The Impact of Eating Less Beef

Raw steak and herbs on a wooden surface

Forty percent. That’s the amount Americans should cut beef consumption, as recommended by a recent report.

The report, entitled “Creating a Sustainable Food Future,” is a collaboration among several international organizations, including the United Nations Environment. It considers this fact: in the next 30 years, we can expect a population increase of nearly 3 billion people.

So, how can we feed our growing population while also taking care of our planet? While several suggestions are made in the report, one stands out, especially for Americans: reducing the demand for beef.

What’s the Beef with Beef?

What’s more American than a barbecue with hamburgers and hot dogs? The U.S. is the 4th largest consumer of beef per capita. While the “king” of American meats is now poultry, our beef consumption remains significantly high.

beef cattle in field

The demand for “ruminant meats” which includes cattle, sheep, and goat meat, is growing around the world. As developing countries become wealthier, they typically begin to consume more meat products.

The 40% recommendation in beef reduction isn’t the highest seen in recent studies, but it follows the same pattern: reducing beef consumption is critical to future food security and limiting climate change.

But, why is beef singled out?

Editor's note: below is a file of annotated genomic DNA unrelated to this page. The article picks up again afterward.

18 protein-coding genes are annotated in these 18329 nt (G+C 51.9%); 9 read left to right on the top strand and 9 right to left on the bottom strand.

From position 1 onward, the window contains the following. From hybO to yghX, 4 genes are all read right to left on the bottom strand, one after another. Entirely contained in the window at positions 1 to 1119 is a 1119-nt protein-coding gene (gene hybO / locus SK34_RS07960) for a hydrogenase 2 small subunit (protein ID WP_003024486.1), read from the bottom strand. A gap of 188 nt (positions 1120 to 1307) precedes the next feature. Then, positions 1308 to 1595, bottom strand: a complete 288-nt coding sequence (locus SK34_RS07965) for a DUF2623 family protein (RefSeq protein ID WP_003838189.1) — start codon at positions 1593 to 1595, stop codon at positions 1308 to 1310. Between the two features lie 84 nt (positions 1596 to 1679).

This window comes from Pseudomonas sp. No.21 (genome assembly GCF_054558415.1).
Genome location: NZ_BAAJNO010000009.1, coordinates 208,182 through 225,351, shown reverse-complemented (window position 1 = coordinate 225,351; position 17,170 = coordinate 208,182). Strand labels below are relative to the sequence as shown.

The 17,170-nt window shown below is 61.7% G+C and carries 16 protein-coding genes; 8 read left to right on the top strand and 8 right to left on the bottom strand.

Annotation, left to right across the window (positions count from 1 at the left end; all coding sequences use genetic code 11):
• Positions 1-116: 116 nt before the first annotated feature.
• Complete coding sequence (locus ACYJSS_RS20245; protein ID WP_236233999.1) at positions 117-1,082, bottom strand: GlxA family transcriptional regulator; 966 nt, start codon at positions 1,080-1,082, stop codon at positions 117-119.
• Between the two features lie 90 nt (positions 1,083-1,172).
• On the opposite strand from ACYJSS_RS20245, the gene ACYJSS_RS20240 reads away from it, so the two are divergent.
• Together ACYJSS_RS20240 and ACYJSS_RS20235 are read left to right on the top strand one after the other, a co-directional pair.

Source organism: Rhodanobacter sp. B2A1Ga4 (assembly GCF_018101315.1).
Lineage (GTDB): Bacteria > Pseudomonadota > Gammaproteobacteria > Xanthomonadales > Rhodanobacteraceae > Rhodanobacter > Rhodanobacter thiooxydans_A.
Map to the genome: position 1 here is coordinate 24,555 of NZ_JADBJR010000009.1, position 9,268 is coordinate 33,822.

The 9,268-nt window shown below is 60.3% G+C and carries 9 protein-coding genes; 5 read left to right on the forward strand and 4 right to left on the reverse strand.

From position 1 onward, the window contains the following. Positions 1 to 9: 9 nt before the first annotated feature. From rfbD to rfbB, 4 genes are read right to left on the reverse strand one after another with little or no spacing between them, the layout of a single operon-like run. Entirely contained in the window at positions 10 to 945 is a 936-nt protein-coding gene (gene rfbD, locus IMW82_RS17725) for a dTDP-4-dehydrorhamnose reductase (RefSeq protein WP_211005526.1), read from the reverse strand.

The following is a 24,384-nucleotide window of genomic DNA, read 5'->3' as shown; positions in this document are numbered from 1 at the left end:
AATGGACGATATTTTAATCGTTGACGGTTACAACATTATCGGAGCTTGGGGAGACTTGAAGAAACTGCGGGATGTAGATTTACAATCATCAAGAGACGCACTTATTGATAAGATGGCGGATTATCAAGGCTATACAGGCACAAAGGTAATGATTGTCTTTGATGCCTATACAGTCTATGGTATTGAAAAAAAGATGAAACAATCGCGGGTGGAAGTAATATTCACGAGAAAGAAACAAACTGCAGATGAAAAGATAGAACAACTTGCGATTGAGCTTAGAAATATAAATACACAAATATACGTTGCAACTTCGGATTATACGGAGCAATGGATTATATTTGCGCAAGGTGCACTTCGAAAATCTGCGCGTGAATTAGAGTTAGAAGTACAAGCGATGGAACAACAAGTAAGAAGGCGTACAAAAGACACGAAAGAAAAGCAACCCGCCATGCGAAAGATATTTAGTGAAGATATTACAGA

Bar graph showing the resource requirements of beef production

Land Use

Livestock such as cattle need a lot of space for grazing. Often, this means forests are cut down to create open fields. This replaces a greenhouse gas absorber (trees) with a green house gas producer (the cattle). Of significant concern is the deforestation of the rain forest to create grazing land for cattle in South and Latin American countries.

cattle grazing in open field
Cattle require large areas of open land for grazing.

And from a production standpoint, this type of land use is inefficient. According to the World Resources Institute, beef production uses 7 times more land and resources than poultry production, per gram of protein produced. If we’re focused solely on maximizing the amount of food we can produce for our growing population, a transition to plants or poultry from beef will be critical.

Water Use

It’s estimated that producing 1 pound of beef requires nearly 1,800 gallons of water. This includes irrigating crops for feed, drinking water for the cattle, and water for processing the meat.

In contrast, 1 pound of chicken uses around 468 gallons, and 1 pound of corn requires an average of 108 gallons. Essentially, the same amount of water could be used to produce significantly more food, especially important as many freshwater aquifers in agricultural areas are being severely depleted.


Runoff from cattle feedlots has been shown to negatively affect surrounding water systems. The bacteria present in the runoff can cause algal blooms, which make the water unsafe and deplete oxygen from the water, decimating aquatic wildlife populations. This is also a major issue with pork production.